This new lab technique allows non-invasive identification, characterisation and monitoring of circulating tumour DNA. Thus, liquid biopsy can potentially revolutionise oncological diagnostics – and put a spoke in the wheel of radiology. High time to act, says Professor Dr Jens Ricke, Chair of Radiology at Ludwig Maximilian University (LMU), Munich, and Director of the Clinic and Polyclinic of Radiology at LMU Hospital. He is confident that radiology has several aces up its sleeve – one is radiomics.
Why is liquid biopsy such a success?
As soon as liquid biopsy has identified circulating tumour DNA, it’s also possible to identify gene mutations that might influence the therapy. This effect can be seen in the personalised therapy of colorectal cancer: an RAS or RAF mutation of the metastasising colorectal tumour impacts systemic therapy. Liquid biopsy can indeed detect this mutation in circulating tumour DNA.
What does that mean for imaging?
There are better parameters, which have not yet been clinically validated and are thus not accepted as follow-up variablesJens Ricke
That’s exactly the sore point. Methods such as liquid biopsy are mere lab procedures. They have only recently been introduced and are still under development. This phase, no doubt, will continue for a while. Nevertheless, we radiologists have to get a move on today if we want to actively shape the future of oncological imaging. If liquid biopsy keeps its promise, it may well replace the tight imaging follow-up in oncology. Obviously, that won’t mean that radiologists will be out of work. But, we do have to think about our future now and, above all, we need to tap the full potential of radiology. For a long time, we have applied RECIST (Response Evaluation Criteria in Solid Tumours) criteria and accepted their imprecisions. However, we do need unambiguous standards. The current procedure relies on mere volume measurement: tumour growth or regression, however minute, is evaluated. This, however, does not allow a reliable prediction of therapy response. There are better parameters, which have not yet been clinically validated and are thus not accepted as follow-up variables.
Enter radiomics: future developments in radiomics may well yield suitable criteria to gauge therapy response in oncology. However, as yet there is no proof that the parameters really predict patient survival linked to therapy response. Current data are incomplete and their analysis and successful transformation into criteria will take years. Therefore, we must hurry up. The competition is on the ball. This is why we should invest more resources in radiomics. I’m sure we do have the means and the possibilities to create useful alternatives.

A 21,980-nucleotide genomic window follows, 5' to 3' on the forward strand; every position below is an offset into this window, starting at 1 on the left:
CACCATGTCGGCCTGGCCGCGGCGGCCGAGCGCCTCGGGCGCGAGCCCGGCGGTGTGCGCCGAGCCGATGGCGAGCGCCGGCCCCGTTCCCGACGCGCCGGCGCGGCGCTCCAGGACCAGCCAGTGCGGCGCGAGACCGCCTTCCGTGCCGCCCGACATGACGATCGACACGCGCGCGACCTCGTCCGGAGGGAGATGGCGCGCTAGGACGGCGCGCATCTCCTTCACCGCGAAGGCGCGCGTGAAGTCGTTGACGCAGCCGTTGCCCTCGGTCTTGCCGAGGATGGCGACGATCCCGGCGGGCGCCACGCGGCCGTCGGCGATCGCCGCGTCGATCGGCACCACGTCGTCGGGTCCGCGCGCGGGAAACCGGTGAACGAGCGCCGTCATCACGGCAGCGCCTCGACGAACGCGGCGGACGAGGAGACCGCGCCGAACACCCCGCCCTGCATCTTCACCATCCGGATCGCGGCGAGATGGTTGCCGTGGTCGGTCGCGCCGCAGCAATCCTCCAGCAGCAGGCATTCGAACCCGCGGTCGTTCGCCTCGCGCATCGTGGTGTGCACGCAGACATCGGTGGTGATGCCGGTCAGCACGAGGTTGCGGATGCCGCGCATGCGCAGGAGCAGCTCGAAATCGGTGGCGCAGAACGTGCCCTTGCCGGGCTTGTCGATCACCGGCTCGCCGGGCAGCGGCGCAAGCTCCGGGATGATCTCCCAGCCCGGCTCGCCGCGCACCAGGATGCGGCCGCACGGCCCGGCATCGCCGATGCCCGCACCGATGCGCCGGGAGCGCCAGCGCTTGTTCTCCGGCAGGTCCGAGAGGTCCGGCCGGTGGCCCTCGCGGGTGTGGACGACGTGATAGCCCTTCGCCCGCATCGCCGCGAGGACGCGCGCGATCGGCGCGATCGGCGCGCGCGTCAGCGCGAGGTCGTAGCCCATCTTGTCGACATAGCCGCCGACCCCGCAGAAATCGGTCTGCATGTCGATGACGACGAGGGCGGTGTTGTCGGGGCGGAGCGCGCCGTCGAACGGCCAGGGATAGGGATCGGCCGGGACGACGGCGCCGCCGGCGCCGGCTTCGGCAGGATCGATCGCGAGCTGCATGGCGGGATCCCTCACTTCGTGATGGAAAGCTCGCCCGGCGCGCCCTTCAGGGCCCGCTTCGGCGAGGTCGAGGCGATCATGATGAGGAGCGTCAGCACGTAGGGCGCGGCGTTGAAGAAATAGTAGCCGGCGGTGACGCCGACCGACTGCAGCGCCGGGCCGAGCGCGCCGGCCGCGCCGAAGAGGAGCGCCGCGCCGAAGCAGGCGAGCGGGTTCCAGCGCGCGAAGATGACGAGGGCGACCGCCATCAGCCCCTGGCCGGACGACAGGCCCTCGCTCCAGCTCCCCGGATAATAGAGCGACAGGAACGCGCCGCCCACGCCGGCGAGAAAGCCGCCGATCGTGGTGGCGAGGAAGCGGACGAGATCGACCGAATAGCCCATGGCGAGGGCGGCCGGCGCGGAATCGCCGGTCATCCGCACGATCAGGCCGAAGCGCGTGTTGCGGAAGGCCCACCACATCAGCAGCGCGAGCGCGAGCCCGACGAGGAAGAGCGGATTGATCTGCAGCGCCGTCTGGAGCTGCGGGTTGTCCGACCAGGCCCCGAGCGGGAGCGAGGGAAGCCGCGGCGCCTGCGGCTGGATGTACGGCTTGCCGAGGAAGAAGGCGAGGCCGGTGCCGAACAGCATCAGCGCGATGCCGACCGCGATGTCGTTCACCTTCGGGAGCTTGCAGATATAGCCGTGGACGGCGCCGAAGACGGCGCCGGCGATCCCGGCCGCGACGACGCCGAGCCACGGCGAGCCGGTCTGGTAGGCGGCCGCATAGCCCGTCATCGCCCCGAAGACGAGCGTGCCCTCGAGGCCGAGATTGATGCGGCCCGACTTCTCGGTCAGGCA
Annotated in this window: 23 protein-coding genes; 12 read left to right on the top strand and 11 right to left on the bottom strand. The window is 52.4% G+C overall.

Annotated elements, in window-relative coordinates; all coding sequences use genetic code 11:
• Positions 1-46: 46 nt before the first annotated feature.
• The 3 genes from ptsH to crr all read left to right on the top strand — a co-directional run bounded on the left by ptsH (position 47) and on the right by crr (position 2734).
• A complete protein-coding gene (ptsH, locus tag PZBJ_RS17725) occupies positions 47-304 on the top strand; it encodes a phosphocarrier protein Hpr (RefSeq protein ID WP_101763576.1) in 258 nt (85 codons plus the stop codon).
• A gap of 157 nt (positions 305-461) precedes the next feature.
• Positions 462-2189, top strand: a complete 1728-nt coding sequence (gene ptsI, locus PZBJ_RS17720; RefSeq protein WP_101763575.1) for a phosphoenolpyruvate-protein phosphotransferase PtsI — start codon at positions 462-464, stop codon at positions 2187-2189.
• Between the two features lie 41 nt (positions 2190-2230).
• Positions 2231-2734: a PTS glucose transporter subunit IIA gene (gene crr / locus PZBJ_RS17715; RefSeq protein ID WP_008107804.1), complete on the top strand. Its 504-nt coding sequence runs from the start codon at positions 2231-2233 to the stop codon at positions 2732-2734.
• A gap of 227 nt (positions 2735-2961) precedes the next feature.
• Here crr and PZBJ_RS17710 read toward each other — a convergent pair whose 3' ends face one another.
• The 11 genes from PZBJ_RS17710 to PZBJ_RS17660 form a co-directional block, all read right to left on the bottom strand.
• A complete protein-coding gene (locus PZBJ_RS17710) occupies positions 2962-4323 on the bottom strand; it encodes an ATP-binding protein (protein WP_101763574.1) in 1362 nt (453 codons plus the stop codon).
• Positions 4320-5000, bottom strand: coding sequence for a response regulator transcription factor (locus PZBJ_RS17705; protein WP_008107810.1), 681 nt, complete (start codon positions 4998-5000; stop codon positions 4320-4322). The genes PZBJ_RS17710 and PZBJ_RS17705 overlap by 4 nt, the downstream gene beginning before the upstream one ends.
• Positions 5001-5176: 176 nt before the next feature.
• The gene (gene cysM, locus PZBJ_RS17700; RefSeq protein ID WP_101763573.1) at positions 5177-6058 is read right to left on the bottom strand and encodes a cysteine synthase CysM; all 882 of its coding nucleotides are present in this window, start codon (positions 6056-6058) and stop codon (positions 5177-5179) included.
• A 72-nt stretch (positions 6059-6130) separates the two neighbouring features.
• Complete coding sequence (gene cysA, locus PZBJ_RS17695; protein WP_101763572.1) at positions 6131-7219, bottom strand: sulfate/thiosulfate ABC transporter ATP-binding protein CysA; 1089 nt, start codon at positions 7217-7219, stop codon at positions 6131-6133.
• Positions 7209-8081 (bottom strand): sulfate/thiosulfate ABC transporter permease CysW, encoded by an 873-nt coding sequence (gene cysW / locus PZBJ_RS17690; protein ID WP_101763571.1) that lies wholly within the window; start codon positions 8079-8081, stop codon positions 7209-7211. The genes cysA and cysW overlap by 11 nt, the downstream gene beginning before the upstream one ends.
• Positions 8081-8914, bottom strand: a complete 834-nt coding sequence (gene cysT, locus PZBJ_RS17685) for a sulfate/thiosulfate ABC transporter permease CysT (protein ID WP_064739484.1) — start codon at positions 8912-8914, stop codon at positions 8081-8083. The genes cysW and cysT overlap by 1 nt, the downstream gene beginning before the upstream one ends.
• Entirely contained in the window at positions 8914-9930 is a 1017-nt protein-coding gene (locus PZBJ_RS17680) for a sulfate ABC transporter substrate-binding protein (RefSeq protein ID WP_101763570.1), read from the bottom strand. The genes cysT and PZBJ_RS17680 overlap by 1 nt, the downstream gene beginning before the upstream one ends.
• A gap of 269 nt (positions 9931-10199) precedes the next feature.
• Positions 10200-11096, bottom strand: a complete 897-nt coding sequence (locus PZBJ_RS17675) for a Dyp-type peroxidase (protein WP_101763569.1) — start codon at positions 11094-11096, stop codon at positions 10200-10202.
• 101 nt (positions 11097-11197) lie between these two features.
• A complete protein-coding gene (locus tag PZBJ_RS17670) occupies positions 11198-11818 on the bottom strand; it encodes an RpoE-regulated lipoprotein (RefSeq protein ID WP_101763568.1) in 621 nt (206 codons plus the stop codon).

What exactly needs to be done to shape this future?
Above all, we need validation studies. Firstly, imaging methods need to be established, which might encompass entirely new forms of analyses. The idea underlying radiomics is to cull more information from image data than meet the human eye. This involves complex statistical analyses, what’s usually subsumed under the buzzword Big Data: computational drudgery. Every large data set has to be analysed over and over until patterns with predictive value regarding therapy response – or the lack thereof – become visible. MRI has already offered promising techniques. But this is just the beginning. The more methods are being developed, the more important is the validation of those methods. Prospective clinical studies that define and show innovative imaging endpoints for therapy response are indispensable. Today, FDA and EMA require clinical trials for regulatory approval of a pharmaceutical to be based on the RECIST criteria. However, we also have to think about the validation of potentially new imaging endpoints.